That brings us to the pitchers.  If Sabathia, who came to spring training in WAY better shape than he had been, were to miss any chunk of time, this team could fall off the map.  Hughes is good, but not great, Burnett isn’t dependable and is one slump away from being sent to the Pirates or something.  Your fourth and fifth starters are rookies or retreads.  I think the Yankees will allow a few more runs than in 2010 – maybe 40 more.  That puts the team around 780 runs scored and just 725 allowed, which converts to 87 wins.  And wait until the Steinbrenner boys see THAT number…

2011 Season Forecast: Chicago White Sox

Last Five Seasons:

2010:  88 – 74
2009:  79 – 83
2008:  89 – 74
2007:  72 – 90
2006:  90 – 72

The White Sox have been competitive for much of the last six or seven years, 2007 notwithstanding.

Runs Scored: 752 (7th in the AL)
Runs Allowed: 704 ( 8th in the AL)

With this combination, the White Sox would be expected to win 86 games or so – right about where they finished.

Season Recap:

At the beginning of the season, many expected the White Sox to contend with the Twins for the AL Central crown, and they contended until the last few days of the season.

The Sox actually got off to kind of a slow start, having losing records in April and May.  At one point, the Sox were eight games under .500 and threatening to finish in last place at 24 – 33 after a loss to Detroit.  However, the Sox got SCORCHING HOT, winning eleven in a row and fifteen of sixteen to sprint back into the race.  (Of course, they played the Cubs, Pirates, Nationals, and Braves for that stretch, losing only a 1 – 0 game to Ted Lilly and the Cubs which likely saved Lou Piniella’s job.)  Another nine game winning streak got the Sox to 50 – 39, at which point people started to think playoffs.

Once they had to face teams in their division, however, the Sox fell back.  Only one more hot streak – a seven game winning streak in the beginning of September – kept them alive.  Then, facing the Twins and Tigers, the Sox lost eight in a row (the last two to Oakland), and they were done.  The Twins beat the Sox 13 times, the difference between first and second place.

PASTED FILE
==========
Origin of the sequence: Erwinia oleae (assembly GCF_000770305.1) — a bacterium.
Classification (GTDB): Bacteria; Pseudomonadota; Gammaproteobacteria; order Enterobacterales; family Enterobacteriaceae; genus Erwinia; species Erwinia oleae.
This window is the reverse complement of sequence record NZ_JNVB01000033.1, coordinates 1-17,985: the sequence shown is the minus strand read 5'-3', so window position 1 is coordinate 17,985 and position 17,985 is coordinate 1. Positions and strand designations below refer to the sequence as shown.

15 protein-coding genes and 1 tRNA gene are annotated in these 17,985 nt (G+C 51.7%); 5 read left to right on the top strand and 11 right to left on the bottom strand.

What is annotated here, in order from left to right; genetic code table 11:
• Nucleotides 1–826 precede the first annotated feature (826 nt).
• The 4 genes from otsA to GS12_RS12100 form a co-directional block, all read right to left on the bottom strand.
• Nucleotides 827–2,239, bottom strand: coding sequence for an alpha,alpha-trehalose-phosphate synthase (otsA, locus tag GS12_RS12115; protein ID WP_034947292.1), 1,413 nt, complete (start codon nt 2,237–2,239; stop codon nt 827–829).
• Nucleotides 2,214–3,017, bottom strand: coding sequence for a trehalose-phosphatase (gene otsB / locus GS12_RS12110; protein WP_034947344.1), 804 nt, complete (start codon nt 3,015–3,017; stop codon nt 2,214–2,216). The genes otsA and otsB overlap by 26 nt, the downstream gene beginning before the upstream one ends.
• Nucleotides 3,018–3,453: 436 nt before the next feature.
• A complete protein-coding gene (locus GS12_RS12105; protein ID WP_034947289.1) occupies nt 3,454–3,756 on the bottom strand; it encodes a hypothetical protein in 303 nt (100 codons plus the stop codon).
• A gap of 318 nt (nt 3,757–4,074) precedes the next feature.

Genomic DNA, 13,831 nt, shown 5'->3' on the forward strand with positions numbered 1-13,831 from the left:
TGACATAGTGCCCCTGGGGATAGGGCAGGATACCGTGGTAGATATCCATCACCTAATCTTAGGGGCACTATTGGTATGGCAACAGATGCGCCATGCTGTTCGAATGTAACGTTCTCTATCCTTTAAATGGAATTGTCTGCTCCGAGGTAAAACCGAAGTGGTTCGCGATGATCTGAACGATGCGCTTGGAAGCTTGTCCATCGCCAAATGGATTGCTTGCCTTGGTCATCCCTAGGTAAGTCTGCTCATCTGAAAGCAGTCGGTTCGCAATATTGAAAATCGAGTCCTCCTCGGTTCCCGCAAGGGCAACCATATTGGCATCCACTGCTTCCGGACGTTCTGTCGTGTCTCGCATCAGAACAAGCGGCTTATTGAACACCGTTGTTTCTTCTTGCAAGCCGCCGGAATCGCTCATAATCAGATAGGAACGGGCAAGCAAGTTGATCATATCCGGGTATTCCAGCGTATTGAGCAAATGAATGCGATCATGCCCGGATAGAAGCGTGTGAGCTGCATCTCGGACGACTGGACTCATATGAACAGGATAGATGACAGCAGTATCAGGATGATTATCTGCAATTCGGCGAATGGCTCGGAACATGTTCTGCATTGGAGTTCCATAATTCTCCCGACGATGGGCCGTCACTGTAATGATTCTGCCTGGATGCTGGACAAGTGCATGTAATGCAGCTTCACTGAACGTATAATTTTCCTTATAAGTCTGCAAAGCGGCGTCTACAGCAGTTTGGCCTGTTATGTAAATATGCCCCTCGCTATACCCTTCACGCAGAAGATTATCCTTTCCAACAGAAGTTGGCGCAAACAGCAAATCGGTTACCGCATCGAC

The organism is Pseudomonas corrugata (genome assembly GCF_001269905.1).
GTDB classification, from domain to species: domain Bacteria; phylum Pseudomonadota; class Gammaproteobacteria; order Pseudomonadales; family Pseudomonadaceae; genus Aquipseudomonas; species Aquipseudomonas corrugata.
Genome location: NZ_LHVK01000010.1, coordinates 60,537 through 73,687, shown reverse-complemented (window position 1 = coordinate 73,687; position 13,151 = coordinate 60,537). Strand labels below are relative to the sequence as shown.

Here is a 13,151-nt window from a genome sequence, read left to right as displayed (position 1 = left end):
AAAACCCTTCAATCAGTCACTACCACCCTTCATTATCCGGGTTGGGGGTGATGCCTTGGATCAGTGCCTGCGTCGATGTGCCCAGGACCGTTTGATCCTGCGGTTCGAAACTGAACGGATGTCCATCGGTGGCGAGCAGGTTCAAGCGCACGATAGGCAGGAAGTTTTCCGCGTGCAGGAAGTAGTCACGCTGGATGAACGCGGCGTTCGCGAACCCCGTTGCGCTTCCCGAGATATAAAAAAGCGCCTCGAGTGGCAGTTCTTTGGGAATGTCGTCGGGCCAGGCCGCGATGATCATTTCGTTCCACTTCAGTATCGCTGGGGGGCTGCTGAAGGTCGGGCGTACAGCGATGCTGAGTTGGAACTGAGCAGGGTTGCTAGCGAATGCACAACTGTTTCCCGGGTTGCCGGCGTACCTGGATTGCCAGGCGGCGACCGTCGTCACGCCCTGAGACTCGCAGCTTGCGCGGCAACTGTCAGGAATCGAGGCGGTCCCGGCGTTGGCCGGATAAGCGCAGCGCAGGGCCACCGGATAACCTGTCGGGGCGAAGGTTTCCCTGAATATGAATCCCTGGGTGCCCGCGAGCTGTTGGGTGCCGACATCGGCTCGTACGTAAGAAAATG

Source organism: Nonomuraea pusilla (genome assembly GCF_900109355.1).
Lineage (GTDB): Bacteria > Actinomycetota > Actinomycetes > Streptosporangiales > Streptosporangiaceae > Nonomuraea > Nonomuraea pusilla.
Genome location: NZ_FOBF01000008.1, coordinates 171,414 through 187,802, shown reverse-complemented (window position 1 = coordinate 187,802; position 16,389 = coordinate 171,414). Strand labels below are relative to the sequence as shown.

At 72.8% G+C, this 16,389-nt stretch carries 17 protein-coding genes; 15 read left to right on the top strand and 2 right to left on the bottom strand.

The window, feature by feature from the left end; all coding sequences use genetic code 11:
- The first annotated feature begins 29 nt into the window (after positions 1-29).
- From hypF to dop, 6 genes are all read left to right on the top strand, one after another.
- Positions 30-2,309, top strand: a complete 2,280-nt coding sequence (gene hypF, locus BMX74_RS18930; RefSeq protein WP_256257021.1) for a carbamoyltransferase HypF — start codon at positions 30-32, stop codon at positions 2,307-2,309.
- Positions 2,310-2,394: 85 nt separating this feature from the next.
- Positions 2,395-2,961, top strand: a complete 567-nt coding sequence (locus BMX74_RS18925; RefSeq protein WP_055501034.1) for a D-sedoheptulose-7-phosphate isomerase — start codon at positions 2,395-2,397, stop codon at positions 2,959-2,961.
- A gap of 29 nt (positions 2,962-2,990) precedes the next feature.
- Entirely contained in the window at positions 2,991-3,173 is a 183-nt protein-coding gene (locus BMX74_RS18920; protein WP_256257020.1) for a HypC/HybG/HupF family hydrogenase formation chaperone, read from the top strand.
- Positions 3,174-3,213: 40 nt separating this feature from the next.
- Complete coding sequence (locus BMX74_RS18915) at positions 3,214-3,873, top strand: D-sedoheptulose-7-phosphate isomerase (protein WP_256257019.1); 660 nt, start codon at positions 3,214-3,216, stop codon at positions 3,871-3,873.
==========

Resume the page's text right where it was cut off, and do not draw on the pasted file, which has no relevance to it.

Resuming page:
During the season, the Sox acquired two players, trading Daniel Hudson and David Holmberg to Arizona for Edwin Jackson and claiming Manny Ramirez from the Dodgers after he had been waived.  Neither player figured heavily in the team’s fortunes down the stretch.  Jackson pitched reasonably well in his eleven starts; Manny – not so much, but only batted 69 times.
Starters:

The Sox have a LOT of quality starting pitching.  John Danks was fantastic – 213 innings and saving his team 24 runs over that span.  Mark Buehrle did what he always does, throws strikes, eats innings, and wins games.  Gavin Floyd was saddled with a losing record but, like Buehrle is an above average pitcher with a record of durability.  Jake Peavy was expected to be the ace, but he suffered a significant tear in a muscle behind his throwing shoulder and hopes to be back for much of the 2011 season after having an experimental surgery to repair it.  Last year’s #5, Freddy Garcia, was surprisingly effective in 28 starts but won’t be back because Edwin Jackson is about the best fifth starter you can possibly imagine.  37 wins in the last three years, a no-hitter last year, and a power arm.  It’s hard to find a better overall rotation outside of Philadelphia anywhere.

Relievers:

Bobby Jenks and his 4.44 ERA is no longer the closer, having moved on to Boston.  And, J.J. Putz, the former set up man, is a closer in Arizona.  Don’t worry about the Pale Hose, though, because the rest of the bullpen is as good as the rotation.  Chris Sale was impressive in 23.1 innings, striking out 32 batters and allowing just 15 hits – and becomes the new closer.  His late season dominance allowed Jenks, who was losing his effectiveness, to leave town.  Scott Thornton has been a solid reliever for a couple of years now and becomes the lock down set up man.  Sergio Santos was effective, Jesse Crain and Will Ohman have been imported to provide middle inning support options, and Tony Pena can do the job as a swing man or long reliever.

Catching:

The Sox have a decent tandem in A.J. Pierzynski and Ramon Castro.  Pierzynski is starting to show signs of age, but is still reasonably effective.  Castro is a good enough hitter to warrant more playing time if needed.  As a defensive unit, the two were above average in five categories (ERA, Winning Percentage, Caught Stealing, Mistakes per Game, and Fielding Percentage on plays other than strikeouts), and below average only in mobility categories.

Infield:

Both offensively and defensively, you had two positions working in the Sox favor, and two working the other way.  Paul Konerko remains a sturdy bat in the middle of the lineup, but defensively he and his 2010 backup, Mark Kotsay, are well below average.  At second base, Gordon Beckham, you had the opposite.  Beckham has decent enough defensive skills, but didn’t hold his own with the bat in 2010, unlike what he suggested was possible in 2009.  At short, Alexei Ramirez was solid offensively despite a rather low OBP because he hit for power and had a reasonably good batting average.  And, defensively, he played at a gold glove level.  Then you have the hole at third, where Mark Teahan had an off year and couldn’t stay healthy either – costing the team runs with the glove and bat.  The person who played the most at third was the elder statesman, Omar Vizquel, who looked very out of place defensively and hit like Paul Bako with even less power.